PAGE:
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was the lack of low-income and low middle-income housing
Tourism - The planned regional transportation center will provide improved services to the already increasing tourist flow to area attractions such as Disney World, Sea World, &c.
Business - Available facilities at McCoy will present additional opportunities for light industrial and business developments.
The development of a transportation center at the McCoy AFB site will more than off-set the estimated $2.2 million expenditures of the McCoy Federal military/civilian personnel made off-base annually. The development of the transportation center will increase international air traffic operations at Orlando. This will generate warehousing and distribution center potentials in the Orlando area. Tourism will be increased by the removal of presently imposed limitations on civil air operations and immediate relief to air congestion in the Miami/Tampa airport complexes. The subsequent increase in air traffic demand will generate new service applications by other airlines (national and international carriers) together with inter-American's cargo carriers.
The potential for new housing for low-income and low middle-income families will accent the growth in employment opportunities and retirement communities.
The application for $80,000 in HUD 701 supplement funds to deal with the impact assistance implementation has been recommended by the Jacksonville office to the regional office. Expeditious action by the regional and Washington offices is requested/expected.
The FAA has programmed $1.8 million for land acquisition for the Orlando Airport development at McCoy. The regional airport concept will require runway and taxiway development later. The area banks and financiers
have agreed that due to the volume of tourism in this central Florida area, the civil airport to be developed at McCoy will be the most 'bondable" property in Florida. The raising of funds through revenue bonds for terminal area development and the proposed November 1973 referendum for a 14 per gallon sales tax for transportation development will generate in excess of $2.4 million in matching fund capability on an area-wide basis.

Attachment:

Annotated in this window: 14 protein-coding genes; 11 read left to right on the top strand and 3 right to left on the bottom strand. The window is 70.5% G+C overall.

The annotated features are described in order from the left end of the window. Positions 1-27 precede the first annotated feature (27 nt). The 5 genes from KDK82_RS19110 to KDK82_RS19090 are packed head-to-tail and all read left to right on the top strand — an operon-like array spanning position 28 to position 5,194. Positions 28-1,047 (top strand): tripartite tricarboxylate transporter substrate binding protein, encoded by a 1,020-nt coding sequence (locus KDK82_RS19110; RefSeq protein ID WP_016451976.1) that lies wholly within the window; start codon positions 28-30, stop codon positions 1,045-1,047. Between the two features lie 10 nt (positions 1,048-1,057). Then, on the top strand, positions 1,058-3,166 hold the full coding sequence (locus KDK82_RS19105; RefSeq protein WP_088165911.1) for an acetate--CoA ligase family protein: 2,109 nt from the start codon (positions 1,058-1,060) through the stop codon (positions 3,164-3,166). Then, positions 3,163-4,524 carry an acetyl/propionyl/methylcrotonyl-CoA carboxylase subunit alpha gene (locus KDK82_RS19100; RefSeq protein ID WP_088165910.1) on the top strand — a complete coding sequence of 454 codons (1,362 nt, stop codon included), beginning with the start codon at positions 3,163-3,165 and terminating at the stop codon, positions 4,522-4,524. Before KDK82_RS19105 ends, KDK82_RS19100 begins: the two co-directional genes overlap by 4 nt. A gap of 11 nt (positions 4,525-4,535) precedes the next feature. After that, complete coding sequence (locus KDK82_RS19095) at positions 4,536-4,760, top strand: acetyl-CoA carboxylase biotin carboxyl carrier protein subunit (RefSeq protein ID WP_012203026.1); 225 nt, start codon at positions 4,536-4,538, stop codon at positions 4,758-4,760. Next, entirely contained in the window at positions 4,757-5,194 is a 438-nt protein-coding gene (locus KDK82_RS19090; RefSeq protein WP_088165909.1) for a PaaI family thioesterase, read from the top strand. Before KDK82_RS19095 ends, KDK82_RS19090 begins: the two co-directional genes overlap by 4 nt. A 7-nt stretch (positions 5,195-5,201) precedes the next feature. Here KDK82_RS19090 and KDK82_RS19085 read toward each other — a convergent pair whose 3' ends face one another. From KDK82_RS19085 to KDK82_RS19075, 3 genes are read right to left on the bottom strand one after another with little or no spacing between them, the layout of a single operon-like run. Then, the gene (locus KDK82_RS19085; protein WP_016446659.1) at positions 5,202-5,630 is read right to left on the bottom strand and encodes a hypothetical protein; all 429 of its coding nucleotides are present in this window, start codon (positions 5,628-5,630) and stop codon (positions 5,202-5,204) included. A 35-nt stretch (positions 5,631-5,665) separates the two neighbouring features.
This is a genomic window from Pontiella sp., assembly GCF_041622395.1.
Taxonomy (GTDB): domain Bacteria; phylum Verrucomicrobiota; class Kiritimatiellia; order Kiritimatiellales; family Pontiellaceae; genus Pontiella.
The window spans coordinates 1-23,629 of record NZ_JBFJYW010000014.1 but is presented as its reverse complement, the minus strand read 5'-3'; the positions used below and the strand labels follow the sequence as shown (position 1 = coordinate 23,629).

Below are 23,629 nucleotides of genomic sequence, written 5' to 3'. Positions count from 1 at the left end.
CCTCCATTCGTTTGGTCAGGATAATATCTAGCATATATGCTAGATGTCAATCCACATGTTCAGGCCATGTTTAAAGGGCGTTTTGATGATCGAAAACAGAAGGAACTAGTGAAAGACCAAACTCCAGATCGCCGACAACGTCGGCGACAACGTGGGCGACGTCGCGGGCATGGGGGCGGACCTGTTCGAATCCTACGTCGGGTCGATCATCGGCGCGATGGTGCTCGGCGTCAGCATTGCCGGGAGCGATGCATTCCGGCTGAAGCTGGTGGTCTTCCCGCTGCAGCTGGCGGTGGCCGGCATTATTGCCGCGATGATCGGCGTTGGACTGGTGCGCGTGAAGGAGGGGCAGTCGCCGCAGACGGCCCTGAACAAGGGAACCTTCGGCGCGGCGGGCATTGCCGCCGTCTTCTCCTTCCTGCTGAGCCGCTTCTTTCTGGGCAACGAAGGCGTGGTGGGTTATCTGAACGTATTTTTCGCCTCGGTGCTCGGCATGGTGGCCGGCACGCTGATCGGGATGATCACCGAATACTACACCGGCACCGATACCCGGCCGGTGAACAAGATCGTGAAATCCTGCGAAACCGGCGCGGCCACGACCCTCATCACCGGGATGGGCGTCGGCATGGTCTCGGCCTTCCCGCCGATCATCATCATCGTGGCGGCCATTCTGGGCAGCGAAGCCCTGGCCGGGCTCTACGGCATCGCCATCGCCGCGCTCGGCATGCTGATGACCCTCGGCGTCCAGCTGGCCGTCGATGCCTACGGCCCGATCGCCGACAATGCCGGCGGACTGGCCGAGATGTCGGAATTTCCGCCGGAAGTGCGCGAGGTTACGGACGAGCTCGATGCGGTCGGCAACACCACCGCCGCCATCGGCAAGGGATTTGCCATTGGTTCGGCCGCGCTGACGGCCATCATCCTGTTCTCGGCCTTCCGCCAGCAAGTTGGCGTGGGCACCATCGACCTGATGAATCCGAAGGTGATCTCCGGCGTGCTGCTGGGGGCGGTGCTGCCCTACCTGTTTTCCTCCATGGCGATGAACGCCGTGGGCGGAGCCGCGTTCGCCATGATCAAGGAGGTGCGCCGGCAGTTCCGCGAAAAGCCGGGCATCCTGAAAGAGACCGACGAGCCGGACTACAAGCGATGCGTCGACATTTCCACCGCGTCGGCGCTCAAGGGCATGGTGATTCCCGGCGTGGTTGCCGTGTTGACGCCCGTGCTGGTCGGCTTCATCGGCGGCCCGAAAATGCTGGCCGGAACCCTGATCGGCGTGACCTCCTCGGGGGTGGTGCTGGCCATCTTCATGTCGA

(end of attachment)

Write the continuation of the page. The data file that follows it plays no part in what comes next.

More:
The State Department of Transportation has pledged extensive cooperation is a regional transportation authority is established.
An area-wide local economics adjustment committee has been formed. The EAC project manager (OEA staff)will participate in the first meeting of this group on July 16-17, 1973 to assure the continuity of program objectives and resource application. The EAC project manager will then meet with the USAF, HUD, GSA, DOT (FAA) regional and Washington representatives of the EAC to expedite program objectives.
The Naval Air Station is located in the Northeastern portion of Albany, Georgia, the county seat of Dougherty County, which serves as a major regional trading center for more than 20 southwest Georgia counties. Aside from being the largest city in this part of the State, Albany, with a 1970 population of 73, 000, has historically maintained a position of leadership in manufacturing, education, transportation and business.
The Albany Naval Air Station will close by June 1974 with a reduction of 3,217 military and 341 civilian personnel. A Marine Corps supply activity with 381 military and 945 civilian positions will move to Albany by July 1974. The net effect will be the loss of 2,836 military and an increase of 604 civilian positions.
The President's Economic Adjustment Committee has worked closely with the Georgia Congressional Delegation on the se development. Upon request of the Congressman from the Second Congressional District, an OEA introductory visit was made to Albany on June 14-15, 1973. The OEA team and representatives of the Marine Corps, the Navy and the Federal Aviation Administration met with local governmental and business leaders and outlined the types of services available to meet anticipated problems.